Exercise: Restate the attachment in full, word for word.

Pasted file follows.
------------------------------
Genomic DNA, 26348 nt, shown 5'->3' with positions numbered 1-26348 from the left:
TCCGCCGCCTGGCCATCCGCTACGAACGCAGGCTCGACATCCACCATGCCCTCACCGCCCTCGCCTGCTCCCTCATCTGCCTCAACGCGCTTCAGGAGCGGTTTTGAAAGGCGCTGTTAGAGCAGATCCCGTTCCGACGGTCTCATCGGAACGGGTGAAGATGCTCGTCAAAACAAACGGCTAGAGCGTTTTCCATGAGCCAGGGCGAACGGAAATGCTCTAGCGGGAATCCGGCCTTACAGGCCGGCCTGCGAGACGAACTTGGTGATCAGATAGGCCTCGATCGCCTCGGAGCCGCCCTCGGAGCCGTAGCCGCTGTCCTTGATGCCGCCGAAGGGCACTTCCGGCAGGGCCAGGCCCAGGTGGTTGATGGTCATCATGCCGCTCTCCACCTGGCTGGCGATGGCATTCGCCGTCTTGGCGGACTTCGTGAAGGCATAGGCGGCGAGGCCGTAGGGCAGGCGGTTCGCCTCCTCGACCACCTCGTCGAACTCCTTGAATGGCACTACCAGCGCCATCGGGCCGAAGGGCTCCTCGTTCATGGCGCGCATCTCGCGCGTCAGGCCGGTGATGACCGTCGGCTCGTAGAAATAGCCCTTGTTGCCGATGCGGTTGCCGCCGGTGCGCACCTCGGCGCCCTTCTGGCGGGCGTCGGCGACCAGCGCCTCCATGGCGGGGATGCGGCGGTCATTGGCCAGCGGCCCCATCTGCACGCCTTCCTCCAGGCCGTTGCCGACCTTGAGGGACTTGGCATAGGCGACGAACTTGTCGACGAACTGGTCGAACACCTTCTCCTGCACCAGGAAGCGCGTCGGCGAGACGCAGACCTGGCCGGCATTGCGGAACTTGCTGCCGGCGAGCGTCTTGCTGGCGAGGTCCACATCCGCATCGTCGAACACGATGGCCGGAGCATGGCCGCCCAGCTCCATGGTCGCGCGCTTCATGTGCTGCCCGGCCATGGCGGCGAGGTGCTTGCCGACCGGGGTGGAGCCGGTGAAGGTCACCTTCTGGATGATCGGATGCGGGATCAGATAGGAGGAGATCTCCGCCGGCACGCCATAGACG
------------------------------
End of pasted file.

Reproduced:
Genomic DNA, 26348 nt, shown 5'->3' with positions numbered 1-26348 from the left:
TCCGCCGCCTGGCCATCCGCTACGAACGCAGGCTCGACATCCACCATGCCCTCACCGCCCTCGCCTGCTCCCTCATCTGCCTCAACGCGCTTCAGGAGCGGTTTTGAAAGGCGCTGTTAGAGCAGATCCCGTTCCGACGGTCTCATCGGAACGGGTGAAGATGCTCGTCAAAACAAACGGCTAGAGCGTTTTCCATGAGCCAGGGCGAACGGAAATGCTCTAGCGGGAATCCGGCCTTACAGGCCGGCCTGCGAGACGAACTTGGTGATCAGATAGGCCTCGATCGCCTCGGAGCCGCCCTCGGAGCCGTAGCCGCTGTCCTTGATGCCGCCGAAGGGCACTTCCGGCAGGGCCAGGCCCAGGTGGTTGATGGTCATCATGCCGCTCTCCACCTGGCTGGCGATGGCATTCGCCGTCTTGGCGGACTTCGTGAAGGCATAGGCGGCGAGGCCGTAGGGCAGGCGGTTCGCCTCCTCGACCACCTCGTCGAACTCCTTGAATGGCACTACCAGCGCCATCGGGCCGAAGGGCTCCTCGTTCATGGCGCGCATCTCGCGCGTCAGGCCGGTGATGACCGTCGGCTCGTAGAAATAGCCCTTGTTGCCGATGCGGTTGCCGCCGGTGCGCACCTCGGCGCCCTTCTGGCGGGCGTCGGCGACCAGCGCCTCCATGGCGGGGATGCGGCGGTCATTGGCCAGCGGCCCCATCTGCACGCCTTCCTCCAGGCCGTTGCCGACCTTGAGGGACTTGGCATAGGCGACGAACTTGTCGACGAACTGGTCGAACACCTTCTCCTGCACCAGGAAGCGCGTCGGCGAGACGCAGACCTGGCCGGCATTGCGGAACTTGCTGCCGGCGAGCGTCTTGCTGGCGAGGTCCACATCCGCATCGTCGAACACGATGGCCGGAGCATGGCCGCCCAGCTCCATGGTCGCGCGCTTCATGTGCTGCCCGGCCATGGCGGCGAGGTGCTTGCCGACCGGGGTGGAGCCGGTGAAGGTCACCTTCTGGATGATCGGATGCGGGATCAGATAGGAGGAGATCTCCGCCGGCACGCCATAGACG